For this reason, we believe it’s become ever more important to have an accurate access. And street addressing is woefully inadequate for the way we live today – whether you live in London or in Durban.

What are your fears for the future of the Internet? What are your hopes for the future of the Internet?

The Internet economy is facing an exciting time: in a way it’s made it easy to start a business, to grow, to be connected. A number of things limit that growth, and we believe an address is one of those things. In some of the African countries we operate in, there is limited opportunity to scale e-commerce, for example, as you can’t physically deliver to people. This limits growth and the potential we have.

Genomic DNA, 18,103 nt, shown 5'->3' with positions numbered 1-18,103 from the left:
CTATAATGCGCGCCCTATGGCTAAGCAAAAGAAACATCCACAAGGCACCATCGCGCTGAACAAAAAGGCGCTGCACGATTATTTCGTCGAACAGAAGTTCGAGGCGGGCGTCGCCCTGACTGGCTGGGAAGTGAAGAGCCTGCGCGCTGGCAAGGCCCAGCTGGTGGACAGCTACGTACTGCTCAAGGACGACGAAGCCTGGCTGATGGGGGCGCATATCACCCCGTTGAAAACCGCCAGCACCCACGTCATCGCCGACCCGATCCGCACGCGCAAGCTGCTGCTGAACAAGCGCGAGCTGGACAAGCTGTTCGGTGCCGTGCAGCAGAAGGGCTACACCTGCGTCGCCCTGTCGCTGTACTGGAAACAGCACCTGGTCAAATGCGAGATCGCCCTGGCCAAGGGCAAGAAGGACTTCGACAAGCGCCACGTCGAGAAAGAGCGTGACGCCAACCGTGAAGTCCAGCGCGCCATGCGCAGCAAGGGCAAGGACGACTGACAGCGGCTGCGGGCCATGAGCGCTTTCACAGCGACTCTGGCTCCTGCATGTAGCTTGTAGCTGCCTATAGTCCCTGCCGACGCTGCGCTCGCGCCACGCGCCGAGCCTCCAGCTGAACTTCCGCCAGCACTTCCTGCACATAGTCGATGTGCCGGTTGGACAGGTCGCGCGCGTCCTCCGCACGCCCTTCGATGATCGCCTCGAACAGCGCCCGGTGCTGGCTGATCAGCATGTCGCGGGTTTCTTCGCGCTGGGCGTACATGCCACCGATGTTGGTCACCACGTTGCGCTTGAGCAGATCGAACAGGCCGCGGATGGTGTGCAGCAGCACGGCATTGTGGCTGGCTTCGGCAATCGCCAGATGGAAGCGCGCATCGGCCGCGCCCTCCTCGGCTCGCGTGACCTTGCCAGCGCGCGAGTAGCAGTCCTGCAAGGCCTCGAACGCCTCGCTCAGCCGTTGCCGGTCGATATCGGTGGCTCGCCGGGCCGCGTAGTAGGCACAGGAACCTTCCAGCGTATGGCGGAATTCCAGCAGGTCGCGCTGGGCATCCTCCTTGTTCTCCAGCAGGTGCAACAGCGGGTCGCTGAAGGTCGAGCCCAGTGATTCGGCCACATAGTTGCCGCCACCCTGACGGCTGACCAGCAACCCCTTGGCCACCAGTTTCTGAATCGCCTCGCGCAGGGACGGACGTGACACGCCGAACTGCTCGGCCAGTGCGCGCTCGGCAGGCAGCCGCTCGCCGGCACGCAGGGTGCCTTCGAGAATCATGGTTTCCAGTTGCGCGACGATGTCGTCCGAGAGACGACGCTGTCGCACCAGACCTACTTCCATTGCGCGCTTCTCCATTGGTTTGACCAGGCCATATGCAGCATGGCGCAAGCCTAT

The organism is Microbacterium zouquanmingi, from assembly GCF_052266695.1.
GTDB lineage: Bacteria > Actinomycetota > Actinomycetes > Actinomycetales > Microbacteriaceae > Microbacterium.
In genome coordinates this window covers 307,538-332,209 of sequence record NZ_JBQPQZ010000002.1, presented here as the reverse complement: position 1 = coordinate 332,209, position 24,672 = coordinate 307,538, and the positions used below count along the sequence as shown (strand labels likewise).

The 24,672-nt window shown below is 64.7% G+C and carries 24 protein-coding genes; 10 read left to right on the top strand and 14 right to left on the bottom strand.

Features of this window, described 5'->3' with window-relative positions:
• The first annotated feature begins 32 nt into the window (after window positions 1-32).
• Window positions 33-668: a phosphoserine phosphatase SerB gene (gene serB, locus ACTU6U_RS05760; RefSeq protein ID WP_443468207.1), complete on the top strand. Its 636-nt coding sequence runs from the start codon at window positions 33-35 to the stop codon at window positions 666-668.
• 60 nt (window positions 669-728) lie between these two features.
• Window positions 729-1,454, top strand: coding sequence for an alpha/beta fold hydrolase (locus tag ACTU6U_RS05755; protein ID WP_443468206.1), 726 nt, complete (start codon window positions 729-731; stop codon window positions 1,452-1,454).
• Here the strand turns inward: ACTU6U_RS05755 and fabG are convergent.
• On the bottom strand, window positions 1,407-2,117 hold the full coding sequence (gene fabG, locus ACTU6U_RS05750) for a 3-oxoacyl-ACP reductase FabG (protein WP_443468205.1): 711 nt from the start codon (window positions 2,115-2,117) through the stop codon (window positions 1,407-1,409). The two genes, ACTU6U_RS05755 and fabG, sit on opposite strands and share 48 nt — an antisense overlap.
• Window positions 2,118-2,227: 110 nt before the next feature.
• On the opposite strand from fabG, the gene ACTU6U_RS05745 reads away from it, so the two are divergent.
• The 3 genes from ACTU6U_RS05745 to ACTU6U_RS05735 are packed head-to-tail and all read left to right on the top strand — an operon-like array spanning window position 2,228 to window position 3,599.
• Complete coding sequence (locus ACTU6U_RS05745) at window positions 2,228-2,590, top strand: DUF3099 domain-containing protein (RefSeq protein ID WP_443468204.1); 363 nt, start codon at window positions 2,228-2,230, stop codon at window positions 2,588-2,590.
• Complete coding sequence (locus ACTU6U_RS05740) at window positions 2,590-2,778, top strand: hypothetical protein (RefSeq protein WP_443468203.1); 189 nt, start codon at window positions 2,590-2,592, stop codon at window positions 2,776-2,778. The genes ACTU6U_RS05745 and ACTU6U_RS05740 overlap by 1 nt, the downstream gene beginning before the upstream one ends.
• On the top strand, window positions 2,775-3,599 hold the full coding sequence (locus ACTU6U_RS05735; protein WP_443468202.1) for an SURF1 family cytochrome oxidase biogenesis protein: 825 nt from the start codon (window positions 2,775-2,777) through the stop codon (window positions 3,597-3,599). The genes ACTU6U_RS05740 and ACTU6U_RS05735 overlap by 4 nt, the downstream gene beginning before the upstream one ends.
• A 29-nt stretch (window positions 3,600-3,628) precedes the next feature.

But dominant platforms like Google and Facebook  were also startups too. We are pretty ambitious; we want to become a global standard. We want people to see “word.word.word” and immediately recognise it as an address. We want W3W addresses on business cards, for instance. That is our objective.

How do we ensure that the Internet of the future creates opportunity and empowers people? Explore the 2017 Internet Society Global Internet Report: Paths to Our Digital Future and read the recommendations to ensure that humanity remains at the center of tomorrow’s Internet.

Disclaimer: Viewpoints expressed in this post are those of the author and may or may not reflect official Internet Society positions.